11 Hearings on the current wiretapping dilemma in New York State created by Federal court decisions, 10-14, 62 (1960). 19 See statistics for Kings County, N.Y., which show 1.7 telephones per order. Id. at 62.

13 "The Eavesdroppers," 39-73, 122, 151, 168, 217, 247 ; Fairfield & Clift, “The Wiretappers," the Reporter, Dec. 23, 1952, Jan. 6. 1953 ; Westin, "Wiretapping: The Quiet Revolution," Commentary, May 1960, 333, 337 ; Westin, "The Wiretapping Problem," 52 Columbia Law Review, 165, 195–196 (1952); cf. Attorney General Kennedy, Look magazine, Mar. 28, 1961, p. 25.

14 Quoted in "The Eavesdroppers," 43.

05 It is also debatable whether a Federal court can grant wirtap orders, because applications for such orders may not come within the definition of "case or controversy." under article III of the Constitution. Such orders are not merely ex parte. but most will never be tested, because they will not produce useful evidence. Thus as Justice Jackson observed, even the power of a Federal court to attempt to limit wiretapping “raises interesting and dubious" constitutional questions; "The Supreme Court and the American System of Government," 12 (1955).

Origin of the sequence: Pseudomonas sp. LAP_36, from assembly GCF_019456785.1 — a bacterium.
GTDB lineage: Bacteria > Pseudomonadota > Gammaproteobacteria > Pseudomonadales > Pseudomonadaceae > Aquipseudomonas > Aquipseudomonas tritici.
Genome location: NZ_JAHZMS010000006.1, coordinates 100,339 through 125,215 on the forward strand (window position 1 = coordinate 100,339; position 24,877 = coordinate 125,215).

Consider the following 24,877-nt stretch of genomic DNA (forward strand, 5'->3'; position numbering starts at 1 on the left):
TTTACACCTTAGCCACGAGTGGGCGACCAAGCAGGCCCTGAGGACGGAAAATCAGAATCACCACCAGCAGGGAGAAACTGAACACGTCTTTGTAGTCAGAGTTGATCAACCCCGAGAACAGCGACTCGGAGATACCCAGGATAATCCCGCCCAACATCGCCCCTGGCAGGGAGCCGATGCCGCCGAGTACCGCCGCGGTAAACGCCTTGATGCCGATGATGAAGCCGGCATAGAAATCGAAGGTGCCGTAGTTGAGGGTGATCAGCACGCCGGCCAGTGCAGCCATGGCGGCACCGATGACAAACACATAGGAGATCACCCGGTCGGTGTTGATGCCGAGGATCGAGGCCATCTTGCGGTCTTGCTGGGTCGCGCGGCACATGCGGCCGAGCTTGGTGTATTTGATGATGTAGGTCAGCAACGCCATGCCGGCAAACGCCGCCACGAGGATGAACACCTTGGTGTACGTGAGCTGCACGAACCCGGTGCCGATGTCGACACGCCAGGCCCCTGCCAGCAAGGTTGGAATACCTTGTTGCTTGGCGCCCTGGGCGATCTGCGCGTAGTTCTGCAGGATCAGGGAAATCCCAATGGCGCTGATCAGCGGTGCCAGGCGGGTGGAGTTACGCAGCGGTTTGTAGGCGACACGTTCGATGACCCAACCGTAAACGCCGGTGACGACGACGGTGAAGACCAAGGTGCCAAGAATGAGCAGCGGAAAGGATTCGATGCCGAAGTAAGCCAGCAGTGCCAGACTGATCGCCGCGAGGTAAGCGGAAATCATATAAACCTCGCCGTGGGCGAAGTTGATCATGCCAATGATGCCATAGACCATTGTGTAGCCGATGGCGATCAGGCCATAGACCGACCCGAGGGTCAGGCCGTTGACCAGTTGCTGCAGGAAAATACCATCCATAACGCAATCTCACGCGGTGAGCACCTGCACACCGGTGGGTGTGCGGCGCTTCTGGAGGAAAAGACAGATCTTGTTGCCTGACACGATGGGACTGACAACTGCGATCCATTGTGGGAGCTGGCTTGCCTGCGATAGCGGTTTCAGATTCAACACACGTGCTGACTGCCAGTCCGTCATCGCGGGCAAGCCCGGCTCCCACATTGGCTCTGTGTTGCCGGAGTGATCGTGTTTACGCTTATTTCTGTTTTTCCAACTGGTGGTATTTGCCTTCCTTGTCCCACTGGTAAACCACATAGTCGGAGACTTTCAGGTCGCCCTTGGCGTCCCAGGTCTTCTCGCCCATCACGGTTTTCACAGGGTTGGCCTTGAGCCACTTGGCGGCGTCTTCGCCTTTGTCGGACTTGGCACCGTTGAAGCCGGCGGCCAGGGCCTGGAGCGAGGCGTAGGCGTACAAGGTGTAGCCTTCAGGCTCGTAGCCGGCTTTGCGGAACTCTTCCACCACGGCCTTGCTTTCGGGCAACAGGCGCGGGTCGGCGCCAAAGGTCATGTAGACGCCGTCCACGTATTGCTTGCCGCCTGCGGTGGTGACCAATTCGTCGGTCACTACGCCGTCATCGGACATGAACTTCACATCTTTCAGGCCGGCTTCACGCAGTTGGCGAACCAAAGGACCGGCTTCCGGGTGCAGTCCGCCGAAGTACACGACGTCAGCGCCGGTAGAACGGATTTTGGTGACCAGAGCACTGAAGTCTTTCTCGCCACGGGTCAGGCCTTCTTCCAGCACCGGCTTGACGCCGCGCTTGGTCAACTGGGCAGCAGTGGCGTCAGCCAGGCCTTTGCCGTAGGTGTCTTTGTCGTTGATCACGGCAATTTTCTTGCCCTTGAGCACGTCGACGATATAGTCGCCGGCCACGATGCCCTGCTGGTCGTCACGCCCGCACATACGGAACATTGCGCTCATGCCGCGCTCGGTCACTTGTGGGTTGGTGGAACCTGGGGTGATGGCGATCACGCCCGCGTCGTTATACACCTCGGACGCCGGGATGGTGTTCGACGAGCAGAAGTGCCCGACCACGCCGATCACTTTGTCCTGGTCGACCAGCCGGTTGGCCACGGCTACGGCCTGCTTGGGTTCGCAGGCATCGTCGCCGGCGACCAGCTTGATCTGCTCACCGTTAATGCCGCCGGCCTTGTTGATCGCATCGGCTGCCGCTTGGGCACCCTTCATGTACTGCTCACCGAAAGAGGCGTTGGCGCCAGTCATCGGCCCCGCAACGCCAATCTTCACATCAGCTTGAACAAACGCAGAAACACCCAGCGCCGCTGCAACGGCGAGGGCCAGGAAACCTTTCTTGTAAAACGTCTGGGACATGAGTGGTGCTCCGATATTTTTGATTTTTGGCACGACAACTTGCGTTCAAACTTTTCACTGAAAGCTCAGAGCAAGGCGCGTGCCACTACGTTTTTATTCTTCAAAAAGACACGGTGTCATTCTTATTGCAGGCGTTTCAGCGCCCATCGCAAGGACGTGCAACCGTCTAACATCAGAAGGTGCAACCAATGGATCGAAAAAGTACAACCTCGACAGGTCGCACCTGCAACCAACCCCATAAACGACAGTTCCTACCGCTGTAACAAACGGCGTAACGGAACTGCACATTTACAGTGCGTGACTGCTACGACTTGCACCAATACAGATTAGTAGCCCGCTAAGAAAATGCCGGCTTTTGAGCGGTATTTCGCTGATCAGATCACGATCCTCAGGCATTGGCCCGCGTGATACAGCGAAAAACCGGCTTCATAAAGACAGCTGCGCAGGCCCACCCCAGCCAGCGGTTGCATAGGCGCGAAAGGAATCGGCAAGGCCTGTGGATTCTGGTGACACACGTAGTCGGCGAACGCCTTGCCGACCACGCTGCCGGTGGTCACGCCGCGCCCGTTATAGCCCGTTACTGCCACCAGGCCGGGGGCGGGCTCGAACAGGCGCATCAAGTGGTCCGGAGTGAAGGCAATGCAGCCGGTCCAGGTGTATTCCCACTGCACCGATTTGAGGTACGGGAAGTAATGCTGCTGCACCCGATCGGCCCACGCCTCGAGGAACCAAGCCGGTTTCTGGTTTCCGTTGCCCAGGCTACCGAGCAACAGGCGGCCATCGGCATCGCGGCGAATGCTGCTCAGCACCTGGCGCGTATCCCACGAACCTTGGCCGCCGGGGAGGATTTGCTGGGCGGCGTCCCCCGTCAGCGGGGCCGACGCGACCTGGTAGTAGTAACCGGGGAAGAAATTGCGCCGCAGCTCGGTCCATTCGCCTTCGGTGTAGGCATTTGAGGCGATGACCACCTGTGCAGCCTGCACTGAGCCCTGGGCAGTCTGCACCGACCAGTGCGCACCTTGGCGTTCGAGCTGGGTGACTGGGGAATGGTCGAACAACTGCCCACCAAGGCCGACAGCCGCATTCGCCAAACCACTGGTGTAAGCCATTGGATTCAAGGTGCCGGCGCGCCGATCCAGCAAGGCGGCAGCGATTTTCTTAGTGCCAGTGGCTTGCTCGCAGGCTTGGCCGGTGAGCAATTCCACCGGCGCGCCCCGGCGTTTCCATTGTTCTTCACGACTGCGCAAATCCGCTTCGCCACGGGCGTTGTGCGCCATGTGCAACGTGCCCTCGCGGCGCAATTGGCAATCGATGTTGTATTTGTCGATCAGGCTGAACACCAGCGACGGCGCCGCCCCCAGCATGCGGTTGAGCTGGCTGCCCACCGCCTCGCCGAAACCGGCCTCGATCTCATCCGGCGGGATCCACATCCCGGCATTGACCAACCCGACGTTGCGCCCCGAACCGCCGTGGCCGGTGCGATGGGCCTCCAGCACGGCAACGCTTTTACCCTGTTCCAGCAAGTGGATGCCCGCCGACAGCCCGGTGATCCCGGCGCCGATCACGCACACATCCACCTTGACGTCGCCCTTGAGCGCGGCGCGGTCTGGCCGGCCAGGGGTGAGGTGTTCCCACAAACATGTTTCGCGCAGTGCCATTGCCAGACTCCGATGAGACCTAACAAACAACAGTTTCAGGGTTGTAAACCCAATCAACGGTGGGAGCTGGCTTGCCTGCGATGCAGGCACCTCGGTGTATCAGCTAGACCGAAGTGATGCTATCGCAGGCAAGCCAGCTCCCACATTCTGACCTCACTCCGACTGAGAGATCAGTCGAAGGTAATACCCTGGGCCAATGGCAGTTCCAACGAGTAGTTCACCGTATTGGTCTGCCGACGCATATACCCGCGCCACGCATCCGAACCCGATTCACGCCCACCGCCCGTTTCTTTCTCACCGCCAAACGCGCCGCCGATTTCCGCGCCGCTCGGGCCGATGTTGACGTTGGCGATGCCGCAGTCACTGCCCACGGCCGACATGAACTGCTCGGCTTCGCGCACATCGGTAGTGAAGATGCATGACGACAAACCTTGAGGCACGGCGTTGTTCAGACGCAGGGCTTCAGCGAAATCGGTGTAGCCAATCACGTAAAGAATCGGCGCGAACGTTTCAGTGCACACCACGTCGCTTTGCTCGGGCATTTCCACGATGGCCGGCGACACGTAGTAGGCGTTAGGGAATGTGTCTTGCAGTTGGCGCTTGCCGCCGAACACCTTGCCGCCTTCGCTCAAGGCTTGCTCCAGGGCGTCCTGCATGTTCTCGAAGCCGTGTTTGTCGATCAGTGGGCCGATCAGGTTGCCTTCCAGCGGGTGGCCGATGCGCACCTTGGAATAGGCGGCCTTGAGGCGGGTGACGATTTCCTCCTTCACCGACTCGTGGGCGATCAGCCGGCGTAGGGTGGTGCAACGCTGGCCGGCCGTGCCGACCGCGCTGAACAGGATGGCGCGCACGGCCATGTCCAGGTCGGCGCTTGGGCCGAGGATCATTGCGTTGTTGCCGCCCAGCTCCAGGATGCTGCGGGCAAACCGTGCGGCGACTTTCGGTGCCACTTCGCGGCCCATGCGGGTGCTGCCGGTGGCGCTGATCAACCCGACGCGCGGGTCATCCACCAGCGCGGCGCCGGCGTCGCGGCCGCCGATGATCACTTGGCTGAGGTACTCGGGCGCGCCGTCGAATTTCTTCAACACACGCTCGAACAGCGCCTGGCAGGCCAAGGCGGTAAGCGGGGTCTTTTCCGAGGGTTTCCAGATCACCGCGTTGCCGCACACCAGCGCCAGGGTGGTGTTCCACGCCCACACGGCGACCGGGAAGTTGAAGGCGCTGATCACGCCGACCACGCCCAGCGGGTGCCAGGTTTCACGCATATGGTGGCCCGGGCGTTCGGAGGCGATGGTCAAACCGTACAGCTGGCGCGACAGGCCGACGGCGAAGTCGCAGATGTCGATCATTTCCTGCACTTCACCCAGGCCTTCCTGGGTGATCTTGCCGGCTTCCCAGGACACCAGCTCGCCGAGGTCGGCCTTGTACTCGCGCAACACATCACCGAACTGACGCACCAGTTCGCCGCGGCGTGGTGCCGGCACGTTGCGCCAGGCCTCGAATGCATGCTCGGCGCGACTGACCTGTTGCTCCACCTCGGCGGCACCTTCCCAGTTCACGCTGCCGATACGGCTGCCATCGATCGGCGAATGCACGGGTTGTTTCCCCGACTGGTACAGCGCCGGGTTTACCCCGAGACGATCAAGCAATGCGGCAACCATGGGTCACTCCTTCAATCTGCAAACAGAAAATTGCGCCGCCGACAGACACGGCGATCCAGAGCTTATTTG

18 Matter of Interception of Telephone Communications,” 207 miscellaneous 69, 136 N.Y.S. 20 612, 618 (1955).

17 See report of the Kings County grand jury, summarized in Westin, 52 Columbia Law Review at 195-96.

18 Specific objections to the court order systems in the bills under consideration appear below,



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record of the fruits of wiretap orders “showed some arrests and fewer convictions and then rarely, if ever, for a heinous offense." 18